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PETS grant program ends after helping 9,400 small businesses survive pandemic

Small businesses and non-profits benefit from PETS grant program.{ }
Small businesses and non-profits benefit from PETS grant program.
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The last of the Pandemic Emergency Technical Support (PETS) grant program money will go out to businesses in the coming days but Governor Steve Sisolak said in a roundtable, officials are not done helping small businesses because their struggles are ongoing.

"Over the next few months, we're going to engage in a series of thoughtful conversations with business owners throughout the state of Nevada," said Gov. Sisolak. "Through these conversations, we'll be able to understand the challenges that these businesses are facing every single day, but also work to find solutions to these problems and provide our businesses with the support they need to succeed."

Treasurer Zach Conine was also at the the roundtable with small business owners and said, "We're closing out the PETS program but we know the work is not done yet. The speed and trajectory of Nevada's economic recovery are going to be based on small business success. Small businesses are the backbone of our economy and they will be the lifeblood of our recovery."

The PETS program launched in October 2020 with $20 million in federal coronavirus relief funds to give more flexible grant money to small businesses so they could pay rent, utilities and payroll.

It grew to $100 million dollars and helped about 9,400 small businesses in Nevada.

A breakdown of grant awards:

  • Disadvantaged businesses, defined as women, Veteran, minority or disability-owned: 4,907 (52 percent)
  • Bars and restaurants: 685 (7 percent)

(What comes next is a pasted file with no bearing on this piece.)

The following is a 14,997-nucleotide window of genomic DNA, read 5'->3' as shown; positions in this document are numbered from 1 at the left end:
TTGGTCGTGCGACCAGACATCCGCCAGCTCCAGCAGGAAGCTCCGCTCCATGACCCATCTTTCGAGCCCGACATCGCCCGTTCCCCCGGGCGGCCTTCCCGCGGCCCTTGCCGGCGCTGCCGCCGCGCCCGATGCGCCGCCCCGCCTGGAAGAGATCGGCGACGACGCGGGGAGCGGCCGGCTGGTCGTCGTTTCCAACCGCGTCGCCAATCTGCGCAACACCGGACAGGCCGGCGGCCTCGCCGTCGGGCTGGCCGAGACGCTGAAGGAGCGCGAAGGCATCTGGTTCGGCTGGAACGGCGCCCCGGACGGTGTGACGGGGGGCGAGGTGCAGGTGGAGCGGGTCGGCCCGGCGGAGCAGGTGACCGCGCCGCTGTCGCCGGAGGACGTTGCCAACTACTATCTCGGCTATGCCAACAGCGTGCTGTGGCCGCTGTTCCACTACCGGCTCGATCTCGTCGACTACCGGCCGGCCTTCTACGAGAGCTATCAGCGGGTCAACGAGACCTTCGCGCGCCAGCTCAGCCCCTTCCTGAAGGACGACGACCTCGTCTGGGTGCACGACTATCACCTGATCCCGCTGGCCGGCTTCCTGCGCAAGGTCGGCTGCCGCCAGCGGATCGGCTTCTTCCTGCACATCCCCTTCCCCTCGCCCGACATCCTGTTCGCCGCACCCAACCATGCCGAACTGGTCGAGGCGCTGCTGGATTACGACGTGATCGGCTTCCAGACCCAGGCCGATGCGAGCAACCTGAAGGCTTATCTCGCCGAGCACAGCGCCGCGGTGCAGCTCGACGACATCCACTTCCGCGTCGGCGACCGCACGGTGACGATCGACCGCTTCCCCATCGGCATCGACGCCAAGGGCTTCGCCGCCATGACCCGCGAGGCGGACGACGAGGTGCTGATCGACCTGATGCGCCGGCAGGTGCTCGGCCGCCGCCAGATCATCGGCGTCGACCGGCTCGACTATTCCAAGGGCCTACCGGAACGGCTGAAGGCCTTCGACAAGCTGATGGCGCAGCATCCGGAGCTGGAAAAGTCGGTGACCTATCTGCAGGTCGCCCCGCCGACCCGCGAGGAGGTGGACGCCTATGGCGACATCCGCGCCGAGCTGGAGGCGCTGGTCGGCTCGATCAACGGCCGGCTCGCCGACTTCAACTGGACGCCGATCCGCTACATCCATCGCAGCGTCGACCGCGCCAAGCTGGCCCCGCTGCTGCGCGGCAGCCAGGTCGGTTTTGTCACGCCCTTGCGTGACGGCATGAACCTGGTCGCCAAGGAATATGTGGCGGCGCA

• Chambers of commerce: 31 (0.3 percent)
  • Non-profits: 657 (7 percent)
  • Arts and culture: 276 (3 percent)
  • Other businesses: 2832 (30 percent)

"This is likely the most equitable small business program in the entire country," Gov. Sisolak said referencing the amount given to disadvantaged businesses. "It ensured that businesses that traditionally have been left behind, were able to access much needed funds during the pandemic."

Governor Sisolak and Treasurer Conine also said the PETS program was the largest small business assistance program in the state's history.

"I’m incredibly proud of the work that was done through this program, but we still have more work to do." Conine said, "That’s why we’re committed to talking to business owners across the State through the Every Nevadan Recovery Framework to find solutions to rebuild our economy stronger than ever before.”

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Some of the challenges already brought up by small business owners in the roundtable discussion include hiring, language barriers and keeping owners up to date on permits and paperwork.

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